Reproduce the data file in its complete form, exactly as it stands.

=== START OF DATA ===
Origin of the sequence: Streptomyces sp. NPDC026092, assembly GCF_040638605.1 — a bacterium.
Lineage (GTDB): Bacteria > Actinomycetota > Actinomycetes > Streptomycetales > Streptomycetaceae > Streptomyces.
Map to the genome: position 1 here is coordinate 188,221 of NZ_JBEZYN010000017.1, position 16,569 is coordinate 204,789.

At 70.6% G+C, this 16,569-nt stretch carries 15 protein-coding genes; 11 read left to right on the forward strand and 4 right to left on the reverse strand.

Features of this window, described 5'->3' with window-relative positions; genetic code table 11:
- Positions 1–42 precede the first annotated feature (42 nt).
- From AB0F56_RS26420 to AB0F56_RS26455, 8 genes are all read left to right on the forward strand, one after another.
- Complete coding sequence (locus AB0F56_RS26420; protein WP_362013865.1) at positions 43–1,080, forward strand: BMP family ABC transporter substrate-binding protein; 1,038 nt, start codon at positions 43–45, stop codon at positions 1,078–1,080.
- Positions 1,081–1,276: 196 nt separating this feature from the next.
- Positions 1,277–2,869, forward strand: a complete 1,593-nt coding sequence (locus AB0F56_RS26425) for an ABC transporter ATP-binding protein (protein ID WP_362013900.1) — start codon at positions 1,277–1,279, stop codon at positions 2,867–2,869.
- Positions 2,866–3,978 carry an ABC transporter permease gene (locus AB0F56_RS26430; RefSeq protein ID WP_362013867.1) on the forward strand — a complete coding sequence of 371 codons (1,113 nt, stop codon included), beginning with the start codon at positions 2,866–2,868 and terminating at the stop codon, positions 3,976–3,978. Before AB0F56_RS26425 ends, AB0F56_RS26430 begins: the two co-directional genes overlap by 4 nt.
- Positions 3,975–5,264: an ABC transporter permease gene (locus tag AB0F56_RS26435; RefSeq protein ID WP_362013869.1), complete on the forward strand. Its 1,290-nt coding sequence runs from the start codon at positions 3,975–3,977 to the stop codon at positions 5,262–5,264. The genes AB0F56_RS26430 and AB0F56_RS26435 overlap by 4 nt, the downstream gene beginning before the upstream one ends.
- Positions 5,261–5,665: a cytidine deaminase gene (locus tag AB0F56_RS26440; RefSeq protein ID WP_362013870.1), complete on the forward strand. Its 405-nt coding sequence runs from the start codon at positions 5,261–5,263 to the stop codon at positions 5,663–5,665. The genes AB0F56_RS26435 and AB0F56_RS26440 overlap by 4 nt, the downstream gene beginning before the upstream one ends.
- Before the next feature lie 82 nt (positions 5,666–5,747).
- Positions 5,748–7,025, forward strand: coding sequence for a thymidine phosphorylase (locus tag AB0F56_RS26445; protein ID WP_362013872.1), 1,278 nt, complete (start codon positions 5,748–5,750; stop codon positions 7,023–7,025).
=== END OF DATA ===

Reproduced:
Origin of the sequence: Streptomyces sp. NPDC026092, assembly GCF_040638605.1 — a bacterium.
Lineage (GTDB): Bacteria > Actinomycetota > Actinomycetes > Streptomycetales > Streptomycetaceae > Streptomyces.
Map to the genome: position 1 here is coordinate 188,221 of NZ_JBEZYN010000017.1, position 16,569 is coordinate 204,789.

At 70.6% G+C, this 16,569-nt stretch carries 15 protein-coding genes; 11 read left to right on the forward strand and 4 right to left on the reverse strand.

Features of this window, described 5'->3' with window-relative positions; genetic code table 11:
- Positions 1–42 precede the first annotated feature (42 nt).
- From AB0F56_RS26420 to AB0F56_RS26455, 8 genes are all read left to right on the forward strand, one after another.
- Complete coding sequence (locus AB0F56_RS26420; protein WP_362013865.1) at positions 43–1,080, forward strand: BMP family ABC transporter substrate-binding protein; 1,038 nt, start codon at positions 43–45, stop codon at positions 1,078–1,080.
- Positions 1,081–1,276: 196 nt separating this feature from the next.
- Positions 1,277–2,869, forward strand: a complete 1,593-nt coding sequence (locus AB0F56_RS26425) for an ABC transporter ATP-binding protein (protein ID WP_362013900.1) — start codon at positions 1,277–1,279, stop codon at positions 2,867–2,869.
- Positions 2,866–3,978 carry an ABC transporter permease gene (locus AB0F56_RS26430; RefSeq protein ID WP_362013867.1) on the forward strand — a complete coding sequence of 371 codons (1,113 nt, stop codon included), beginning with the start codon at positions 2,866–2,868 and terminating at the stop codon, positions 3,976–3,978. Before AB0F56_RS26425 ends, AB0F56_RS26430 begins: the two co-directional genes overlap by 4 nt.
- Positions 3,975–5,264: an ABC transporter permease gene (locus tag AB0F56_RS26435; RefSeq protein ID WP_362013869.1), complete on the forward strand. Its 1,290-nt coding sequence runs from the start codon at positions 3,975–3,977 to the stop codon at positions 5,262–5,264. The genes AB0F56_RS26430 and AB0F56_RS26435 overlap by 4 nt, the downstream gene beginning before the upstream one ends.
- Positions 5,261–5,665: a cytidine deaminase gene (locus tag AB0F56_RS26440; RefSeq protein ID WP_362013870.1), complete on the forward strand. Its 405-nt coding sequence runs from the start codon at positions 5,261–5,263 to the stop codon at positions 5,663–5,665. The genes AB0F56_RS26435 and AB0F56_RS26440 overlap by 4 nt, the downstream gene beginning before the upstream one ends.
- Before the next feature lie 82 nt (positions 5,666–5,747).
- Positions 5,748–7,025, forward strand: coding sequence for a thymidine phosphorylase (locus tag AB0F56_RS26445; protein ID WP_362013872.1), 1,278 nt, complete (start codon positions 5,748–5,750; stop codon positions 7,023–7,025).